After a long COVID-induced hiatus, the McPhee lab returned to the Canadian Society of Microbiologists meeting, hosted by Dalhousie University in beautiful Halifax, Nova Scotia. Reshmi and Natasha presented their work on Shigella signaling and uropathogenic E. coli filamentation, respectively (and even got out for a hike near Peggy’s Cove).
In August 2022, Arooj successfully defended her MSc work (cosupervised with Dr. Fiona Whelan of the University of Nottingham, UK) on the PmrAB systems of Shigella boydii and Shigella dysenteriae. Arooj had a challenging project, balancing both wet lab and bioinformatic analysis (and the demands of not only one, but two supervisors)! It was a pleasure seeing Arooj’s growth throughout the project and I look forward to seeing what she gets up to next!
At the end of April 2022, an era ended in the McPhee lab with the PhD defense of Youn Hee Cho. Youn Hee has been with the lab since the beginning and was responsible for unpacking the very first boxes of equipment that arrived way back in 2015. She has been the backbone of the lab, responsible for training almost every subsequent undergrad and graduate student who entered the lab since then. It would be impossible to overstate just how much she will be missed. Good luck Yunnie!
On Oct 8th, 2021, Raymond defended his MSc work on heterogeneity in the pmrD gene in Shigella and E. coli. Raymond has been an integral part of the team since joining as an undergraduate in 2018. He initiated all of the Shigella work that is currently happening in the lab and he was a fantastic team player. He was responsible for training of many other undergraduate trainees in the lab and his. We will certainly miss his calm presence in the lab, but he won’t be far away – he’s started a new position at UHN and we hope he’ll continue to pop by the lab from time to time… he’s always welcome here!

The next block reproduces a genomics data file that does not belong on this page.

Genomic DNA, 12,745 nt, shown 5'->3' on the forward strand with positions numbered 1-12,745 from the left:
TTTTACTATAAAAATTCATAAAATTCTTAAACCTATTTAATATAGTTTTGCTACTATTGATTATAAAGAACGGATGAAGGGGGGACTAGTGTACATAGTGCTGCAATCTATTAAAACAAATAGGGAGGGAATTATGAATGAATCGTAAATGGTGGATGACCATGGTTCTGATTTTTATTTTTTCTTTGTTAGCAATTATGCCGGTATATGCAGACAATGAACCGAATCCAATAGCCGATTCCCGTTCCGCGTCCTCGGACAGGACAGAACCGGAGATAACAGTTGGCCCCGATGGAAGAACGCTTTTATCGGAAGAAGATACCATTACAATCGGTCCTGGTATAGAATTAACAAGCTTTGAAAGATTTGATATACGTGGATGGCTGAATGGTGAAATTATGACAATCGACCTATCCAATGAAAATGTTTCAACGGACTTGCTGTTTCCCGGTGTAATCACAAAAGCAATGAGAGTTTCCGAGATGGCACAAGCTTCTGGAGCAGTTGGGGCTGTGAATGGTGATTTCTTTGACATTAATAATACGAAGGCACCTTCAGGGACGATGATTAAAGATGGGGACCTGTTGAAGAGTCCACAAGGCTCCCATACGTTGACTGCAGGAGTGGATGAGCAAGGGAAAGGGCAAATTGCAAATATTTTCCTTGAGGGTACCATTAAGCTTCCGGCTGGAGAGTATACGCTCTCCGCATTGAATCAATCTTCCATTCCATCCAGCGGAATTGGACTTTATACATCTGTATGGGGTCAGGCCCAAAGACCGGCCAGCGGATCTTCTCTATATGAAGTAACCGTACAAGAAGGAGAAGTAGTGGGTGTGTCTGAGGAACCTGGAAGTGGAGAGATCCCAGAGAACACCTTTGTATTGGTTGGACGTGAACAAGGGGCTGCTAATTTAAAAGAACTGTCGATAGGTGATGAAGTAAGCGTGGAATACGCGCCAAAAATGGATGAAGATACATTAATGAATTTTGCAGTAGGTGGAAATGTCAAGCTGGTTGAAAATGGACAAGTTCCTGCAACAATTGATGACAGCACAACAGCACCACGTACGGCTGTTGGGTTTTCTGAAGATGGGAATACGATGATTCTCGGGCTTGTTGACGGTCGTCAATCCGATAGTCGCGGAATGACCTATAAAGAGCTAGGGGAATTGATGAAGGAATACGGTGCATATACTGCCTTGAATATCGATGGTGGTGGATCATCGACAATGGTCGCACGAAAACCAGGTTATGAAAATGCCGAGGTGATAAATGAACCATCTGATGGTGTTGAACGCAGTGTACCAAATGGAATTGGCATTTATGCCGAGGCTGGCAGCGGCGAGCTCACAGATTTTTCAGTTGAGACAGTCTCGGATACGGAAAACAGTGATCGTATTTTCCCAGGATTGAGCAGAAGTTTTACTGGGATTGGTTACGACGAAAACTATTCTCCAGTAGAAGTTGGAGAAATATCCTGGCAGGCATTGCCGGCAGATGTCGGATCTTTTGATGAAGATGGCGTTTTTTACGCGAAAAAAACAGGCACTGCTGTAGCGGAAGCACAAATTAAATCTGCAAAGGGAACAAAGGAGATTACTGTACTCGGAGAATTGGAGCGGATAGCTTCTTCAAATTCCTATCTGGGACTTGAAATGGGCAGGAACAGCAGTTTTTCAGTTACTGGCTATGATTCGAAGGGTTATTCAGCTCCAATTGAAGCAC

Youn Hee, Adam and Joe all recently attended the Canadian Society for Microbiologists meeting in Sherbrooke, Quebec. In addition to excellent poutine, craft beer, and some thrilling basketball games, some truly excellent science was also shared by all. Adam received a travel award from the CSM Executive to present his work and Youn Hee gave an update of her work on omptin regulation in Escherichia coli.
We are excited to see this in print! This work describes the broad phenotypic conservation of E. coli found in IBD patients and argues that a focus on genetic characterization may miss numerous phenotypes that are not readily predicted or predictable. We hope that some of the ideas here gain traction and provoke new ways of thinking about how intestinal microbes might drive changes in the host that are associated with IBD.
Michael recently defended his MSc work entitled, “Interactions between adherent-invasive Escherichia coli and host macrophages: a virulence phenotype”. Michael is now working as a clinical data management specialist and we wish him all the best in his future career.
The Canadian Society of Microbiologists AGM was held from June 20-23 at the University of Manitoba. Joe McPhee presented a talk highlighting recent work by Youn Hee Cho and Riasad Fadle Aziz on the role of the PhoPQ system in the regulation of omptin activity, while Michael Renouf presented his work describing how AIEC can alter macrophage behaviour while Youn Hee Cho presented her work on phenotypic diversity in IBD-associated E. coli.